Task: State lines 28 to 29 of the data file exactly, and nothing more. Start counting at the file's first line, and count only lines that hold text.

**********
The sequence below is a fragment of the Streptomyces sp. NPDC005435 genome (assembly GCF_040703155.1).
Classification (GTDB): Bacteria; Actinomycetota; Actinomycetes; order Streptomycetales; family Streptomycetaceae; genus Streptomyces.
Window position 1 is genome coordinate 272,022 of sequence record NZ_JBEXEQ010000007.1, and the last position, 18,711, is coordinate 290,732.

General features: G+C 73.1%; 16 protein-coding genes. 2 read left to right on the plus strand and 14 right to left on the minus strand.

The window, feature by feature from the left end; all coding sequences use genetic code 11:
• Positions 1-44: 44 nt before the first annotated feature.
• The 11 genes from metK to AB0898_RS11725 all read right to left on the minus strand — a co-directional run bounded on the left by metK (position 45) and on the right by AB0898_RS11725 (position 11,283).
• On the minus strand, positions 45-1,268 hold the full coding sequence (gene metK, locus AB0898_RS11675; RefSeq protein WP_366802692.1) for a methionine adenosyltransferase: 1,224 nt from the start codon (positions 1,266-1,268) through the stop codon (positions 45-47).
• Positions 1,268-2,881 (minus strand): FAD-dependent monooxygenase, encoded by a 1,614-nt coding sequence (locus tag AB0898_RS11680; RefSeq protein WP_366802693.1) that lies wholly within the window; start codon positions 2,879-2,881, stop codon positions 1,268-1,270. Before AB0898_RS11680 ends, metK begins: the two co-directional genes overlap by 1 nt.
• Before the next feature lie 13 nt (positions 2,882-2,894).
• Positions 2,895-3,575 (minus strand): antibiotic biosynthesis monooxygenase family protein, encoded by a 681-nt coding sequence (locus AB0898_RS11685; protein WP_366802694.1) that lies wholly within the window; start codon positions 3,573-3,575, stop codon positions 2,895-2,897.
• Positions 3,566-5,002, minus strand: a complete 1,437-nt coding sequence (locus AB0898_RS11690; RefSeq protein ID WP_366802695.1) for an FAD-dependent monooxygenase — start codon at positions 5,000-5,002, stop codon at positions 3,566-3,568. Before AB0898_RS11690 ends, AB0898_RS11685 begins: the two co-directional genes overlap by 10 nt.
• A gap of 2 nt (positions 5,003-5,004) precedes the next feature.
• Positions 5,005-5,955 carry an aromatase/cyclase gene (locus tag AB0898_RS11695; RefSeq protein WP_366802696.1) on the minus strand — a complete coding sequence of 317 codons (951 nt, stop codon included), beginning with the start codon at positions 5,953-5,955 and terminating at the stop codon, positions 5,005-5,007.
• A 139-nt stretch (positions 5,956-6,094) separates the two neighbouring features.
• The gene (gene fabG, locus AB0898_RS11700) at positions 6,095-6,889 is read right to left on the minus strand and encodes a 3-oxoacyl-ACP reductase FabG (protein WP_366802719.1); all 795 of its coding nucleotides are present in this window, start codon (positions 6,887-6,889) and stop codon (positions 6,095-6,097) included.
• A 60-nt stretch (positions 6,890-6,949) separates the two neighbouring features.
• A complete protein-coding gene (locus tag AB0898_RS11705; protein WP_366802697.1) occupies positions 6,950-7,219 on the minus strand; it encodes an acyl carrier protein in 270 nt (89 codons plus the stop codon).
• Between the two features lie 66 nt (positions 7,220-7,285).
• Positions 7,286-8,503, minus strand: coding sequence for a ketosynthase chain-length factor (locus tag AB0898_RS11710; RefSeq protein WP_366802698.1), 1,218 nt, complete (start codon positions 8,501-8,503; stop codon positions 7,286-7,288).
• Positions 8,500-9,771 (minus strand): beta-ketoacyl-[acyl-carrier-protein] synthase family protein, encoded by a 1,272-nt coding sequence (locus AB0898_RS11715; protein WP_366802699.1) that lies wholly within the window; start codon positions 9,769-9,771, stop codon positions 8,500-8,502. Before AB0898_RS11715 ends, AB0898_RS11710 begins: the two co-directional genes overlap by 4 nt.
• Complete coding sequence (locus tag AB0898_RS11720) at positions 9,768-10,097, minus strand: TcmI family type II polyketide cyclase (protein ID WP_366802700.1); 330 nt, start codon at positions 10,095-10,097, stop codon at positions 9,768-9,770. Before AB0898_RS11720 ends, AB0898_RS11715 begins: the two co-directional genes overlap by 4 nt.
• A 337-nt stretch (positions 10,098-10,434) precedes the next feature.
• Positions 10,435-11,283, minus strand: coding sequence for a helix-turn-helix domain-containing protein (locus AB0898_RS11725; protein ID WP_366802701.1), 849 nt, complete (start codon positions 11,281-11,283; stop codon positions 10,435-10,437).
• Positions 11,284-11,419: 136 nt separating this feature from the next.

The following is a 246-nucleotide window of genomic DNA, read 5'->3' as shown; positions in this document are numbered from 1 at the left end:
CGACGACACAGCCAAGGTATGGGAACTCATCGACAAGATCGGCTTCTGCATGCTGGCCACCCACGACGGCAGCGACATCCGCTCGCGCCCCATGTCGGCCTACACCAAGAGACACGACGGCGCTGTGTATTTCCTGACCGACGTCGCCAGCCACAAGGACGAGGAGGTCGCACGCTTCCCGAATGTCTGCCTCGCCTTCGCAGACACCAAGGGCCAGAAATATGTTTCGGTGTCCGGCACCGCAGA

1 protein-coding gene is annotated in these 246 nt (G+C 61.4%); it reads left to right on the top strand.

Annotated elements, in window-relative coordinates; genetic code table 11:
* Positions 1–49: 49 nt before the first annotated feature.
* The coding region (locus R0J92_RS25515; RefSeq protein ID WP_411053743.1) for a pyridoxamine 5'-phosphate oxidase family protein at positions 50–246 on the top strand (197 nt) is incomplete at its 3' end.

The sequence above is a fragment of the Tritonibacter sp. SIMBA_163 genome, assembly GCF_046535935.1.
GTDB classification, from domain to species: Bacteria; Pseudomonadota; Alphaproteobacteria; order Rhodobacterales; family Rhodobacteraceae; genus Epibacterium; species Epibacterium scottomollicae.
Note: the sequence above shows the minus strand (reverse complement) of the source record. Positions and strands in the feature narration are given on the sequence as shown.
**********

1 protein-coding gene is annotated in these 246 nt (G+C 61.4%); it reads left to right on the top strand.

Annotated elements, in window-relative coordinates; genetic code table 11: